ARCHBOLD - Dean Spangler wandered around the smoldering ruins of his candy warehouse yesterday handing out free Dum Dum suckers, but exhausted firefighters weren't too excited about the offer.
Archbold firefighter Matt Welch, who had to dodge falling boxes of burning Dum Dums during the fire, tucked Mr. Spangler's candy behind his ear.
“I told him I was kind of sick of seeing Dum Dums,” Mr. Welch said.
No wonder. Besides gutting a warehouse, the fire consumed more Dum Dums than the population of the United States could in a day. An estimated 350 million Dum Dums worth $6.5 million were destroyed.
Archbold firefighter Matt Welch, with a Dum Dums sucker tucked behind his ear, takes a break from fighting the Spangler Candy Co. warehouse fire.
More than 100 firefighters from six fire departments spent 12 hours battling the fire that transformed tons of the suckers into mountains of hot, sticky syrup as tall as 20 feet high.
No one was injured.
The fire destroyed the 52,000-square-foot warehouse and damaged or destroyed all of the Dum Dums inside. It did not harm a collection of antique cars and other memorabilia in a nearby building.
Mr. Spangler, president of Bryan-based Spangler Candy Co., said the candy that was destroyed represented about 15 percent of the company's annual inventory of Dum Dums.
Greg Spangler, chairman of the company and a cousin of Dean, said the inventory was insured. He was in a good mood, despite getting an early-morning call from his vice president of operations:
“He called me and said he was watching Dum Dums melt,” Greg Spangler said.
Dum Dum fans shouldn't worry about any problems tracking down the suckers, which have been in production since 1924.
“We're increasing production immediately,” Mr. Spangler said. “There's no Dum Dum shortage; we'll work some extra time.”
Mr. Spangler said the company recently decided to expand production at its factory in Byran, where all of the candy is made, but that process could take until winter. Until then, he said extra shifts will be needed to make up for the loss.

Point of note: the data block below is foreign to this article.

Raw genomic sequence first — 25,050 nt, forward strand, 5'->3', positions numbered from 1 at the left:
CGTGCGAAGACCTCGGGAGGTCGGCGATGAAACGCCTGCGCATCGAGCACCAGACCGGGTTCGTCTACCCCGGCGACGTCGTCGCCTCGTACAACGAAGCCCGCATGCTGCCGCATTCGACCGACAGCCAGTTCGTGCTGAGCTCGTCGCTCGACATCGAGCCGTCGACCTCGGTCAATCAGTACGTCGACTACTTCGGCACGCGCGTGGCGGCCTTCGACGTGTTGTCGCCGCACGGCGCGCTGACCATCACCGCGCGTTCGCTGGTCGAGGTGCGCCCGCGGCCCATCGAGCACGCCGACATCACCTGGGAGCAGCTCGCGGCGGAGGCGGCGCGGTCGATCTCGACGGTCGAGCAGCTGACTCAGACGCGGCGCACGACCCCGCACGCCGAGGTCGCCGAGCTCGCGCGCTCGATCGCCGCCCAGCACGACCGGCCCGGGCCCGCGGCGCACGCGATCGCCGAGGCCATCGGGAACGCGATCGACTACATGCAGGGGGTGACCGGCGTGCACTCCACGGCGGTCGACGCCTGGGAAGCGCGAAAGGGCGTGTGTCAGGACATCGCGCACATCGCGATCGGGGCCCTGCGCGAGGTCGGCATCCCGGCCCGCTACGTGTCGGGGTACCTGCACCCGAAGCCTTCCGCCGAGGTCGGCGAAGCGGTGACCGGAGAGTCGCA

Spangler, which employs about 400 people, had been using the Archbold warehouse for a little less than a year. It is one of several warehouses the company owns. It is the only one in Ohio.
Ed Oberhaus of rural Napoleon owns the warehouse. He said the building, which was insured, was built in 1965 and was used to house his garage-door-parts business, which he sold in 1987.
Mr. Oberhaus is well-known in the Archbold area for owning and running the Oberhaus Cars and Collectibles Museum, about 50 feet behind the warehouse. The collection has 79 automobiles, 224 dolls, and an assortment of other collectibles.
Mr. Oberhaus said he intends to try to keep the museum open while cleanup progresses.
Firefighters from the 34-member volunteer Archbold fire department praised neighboring fire departments for their help. Fire crews from Wauseon, Fayette, Ridgeville Corners, and Napoleon pitched in.
“We definitely needed them,” Mr. Welch said. “There's no way we could have knocked it down by ourselves.”
Archbold fire Chief Andy Brodbeck said the fire was the worst to hit Archbold in two years.
“It was real intense for the first three hours, and by 6 a.m., we had it under control,” he said.
Dennis Howell, Archbold administrator, said the piles of candy will be trucked to a landfill. But before they are, Mr. Welch said he had an idea:
“I'm thinking if there's any salvageable, I'll take some home to my little boy.”
Blade staff writer Rachel Zinn contributed to this report.
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